4. Chaotic or Laissez-Fare.
    As unorthodox as it may sound, this management style has proved effective for some of the world’s most innovative companies. A chaotic manager sets high-level goals for the company or department but empowers employees to make their own decisions as to how to achieve them. This “move fast and break things” mentality can be effective in highly creative, fast-paced environments where innovation is the top priority or in a small, startup environment where there is very little risk. For larger, more structured companies, a chaotic management style has its place when working on smaller, less business-critical projects or when employees are highly skilled in their roles.

There are many other different management styles in today’s business world. The ones listed above should help you pinpoint how you tend to engage with employees. By integrating elements from each into your own everyday life, you can begin to develop your own unique management style.

In the online MBA program at Our Lady of the Lake University, you’ll gain an understanding of the management style that best suits you. Request more information or call 855-275-1082 to speak with an admissions advisor.

What’s Your Management Style?

Management style has a ripple effect on a business and is often associated with a company’s success.

It’s important for managers to consider which leadership style best fits their personality and their business.

Managers should focus on obtaining leadership skills that will shape the future workforce. A survey from McKinsey & Co.1 shows the most in-demand skills include defining expectations, inspiring employees, and encouraging risk-taking.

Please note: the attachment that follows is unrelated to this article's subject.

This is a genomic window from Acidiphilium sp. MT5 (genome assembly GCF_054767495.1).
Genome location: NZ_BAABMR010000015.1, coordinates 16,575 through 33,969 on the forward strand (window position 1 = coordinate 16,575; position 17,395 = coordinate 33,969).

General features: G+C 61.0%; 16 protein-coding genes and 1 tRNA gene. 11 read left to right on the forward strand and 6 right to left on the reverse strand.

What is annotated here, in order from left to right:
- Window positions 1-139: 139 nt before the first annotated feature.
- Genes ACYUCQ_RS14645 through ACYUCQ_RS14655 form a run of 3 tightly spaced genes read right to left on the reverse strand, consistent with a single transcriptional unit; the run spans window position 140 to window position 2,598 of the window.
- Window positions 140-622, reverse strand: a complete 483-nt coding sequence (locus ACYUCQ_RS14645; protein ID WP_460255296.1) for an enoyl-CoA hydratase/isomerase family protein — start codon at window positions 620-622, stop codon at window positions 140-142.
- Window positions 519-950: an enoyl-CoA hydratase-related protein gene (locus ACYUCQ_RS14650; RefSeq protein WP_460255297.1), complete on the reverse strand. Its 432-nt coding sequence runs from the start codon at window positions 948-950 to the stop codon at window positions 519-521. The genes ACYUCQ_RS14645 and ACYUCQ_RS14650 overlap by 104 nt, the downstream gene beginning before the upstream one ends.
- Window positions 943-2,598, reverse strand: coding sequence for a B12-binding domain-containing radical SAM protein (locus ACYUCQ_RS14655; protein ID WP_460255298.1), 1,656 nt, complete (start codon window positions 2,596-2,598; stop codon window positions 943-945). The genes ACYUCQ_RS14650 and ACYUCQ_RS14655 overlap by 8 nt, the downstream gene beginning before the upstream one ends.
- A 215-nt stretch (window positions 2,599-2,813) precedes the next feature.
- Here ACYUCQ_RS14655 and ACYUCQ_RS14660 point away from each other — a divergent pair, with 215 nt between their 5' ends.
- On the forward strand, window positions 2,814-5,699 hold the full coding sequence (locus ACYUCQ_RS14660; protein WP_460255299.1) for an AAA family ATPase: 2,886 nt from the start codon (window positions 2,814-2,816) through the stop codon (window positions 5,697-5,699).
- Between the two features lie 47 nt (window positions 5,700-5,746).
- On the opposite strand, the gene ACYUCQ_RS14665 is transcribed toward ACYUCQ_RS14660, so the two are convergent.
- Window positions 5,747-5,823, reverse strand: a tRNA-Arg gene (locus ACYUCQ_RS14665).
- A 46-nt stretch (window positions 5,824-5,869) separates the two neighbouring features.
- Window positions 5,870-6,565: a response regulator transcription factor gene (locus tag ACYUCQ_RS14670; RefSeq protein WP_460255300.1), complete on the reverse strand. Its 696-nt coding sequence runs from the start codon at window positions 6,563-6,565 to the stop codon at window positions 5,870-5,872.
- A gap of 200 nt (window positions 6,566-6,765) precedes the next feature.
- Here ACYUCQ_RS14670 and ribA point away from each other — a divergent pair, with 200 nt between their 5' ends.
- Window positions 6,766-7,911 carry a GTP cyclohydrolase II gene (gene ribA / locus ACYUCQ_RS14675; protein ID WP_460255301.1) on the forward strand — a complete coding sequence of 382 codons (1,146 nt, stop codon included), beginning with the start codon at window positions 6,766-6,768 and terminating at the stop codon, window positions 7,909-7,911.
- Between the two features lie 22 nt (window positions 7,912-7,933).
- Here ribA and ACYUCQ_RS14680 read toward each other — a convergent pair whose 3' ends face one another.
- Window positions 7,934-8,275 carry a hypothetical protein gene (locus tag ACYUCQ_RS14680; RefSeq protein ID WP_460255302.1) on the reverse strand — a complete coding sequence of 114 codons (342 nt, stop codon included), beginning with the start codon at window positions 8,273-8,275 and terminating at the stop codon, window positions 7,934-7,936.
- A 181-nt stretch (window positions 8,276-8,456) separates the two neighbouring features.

“What’s Your Management Style?”

Use this handy guide that defines the four most common types of management styles.

Autocratic

Leadership Characteristics

  • Makes decisions alone, doesn’t consult a team
  • Exercises close control over employees
  • Expects employees to follow procedures and not stray from them

Style Best Suited For

  • Times of crises or extreme change
  • Times when specific tasks must be done under tight deadlines

Democratic

Leadership Characteristics

  • Encourages employee input to make decisions
  • Promotes teamwork to accomplish tasks together
  • Fosters creative thinking to solve problems

Style Best Suited For

  • Teams that are cohesive and well trained
  • Businesses that thrive on creativity and teamwork

Coaching

Leadership Characteristics

  • Access the strengths and weaknesses of each employee
  • Helps staff set and achieve individual goals that benefit the company
  • Fosters a sense of pride in achieving maximum potential

Style Best Suited For

  • Times of transition
  • Younger staff who can benefit from experienced managers
  • Businesses that want to invest in employees long term

Chaotic

Leadership Characteristics

  • Sets high achieving goals
  • Allows each employee to decide how to accomplish the goal
  • Encourages individuality and teamwork at the same time

Style Best Suited For

  • Startups
  • Creative companies that thrive on making the next best thing
  • Teams that are highly trained in a niche market

Students working toward an MBA from Our Lady of the Lake University will acquire these skills and learn about management styles that are effective in today’s challenging business landscape.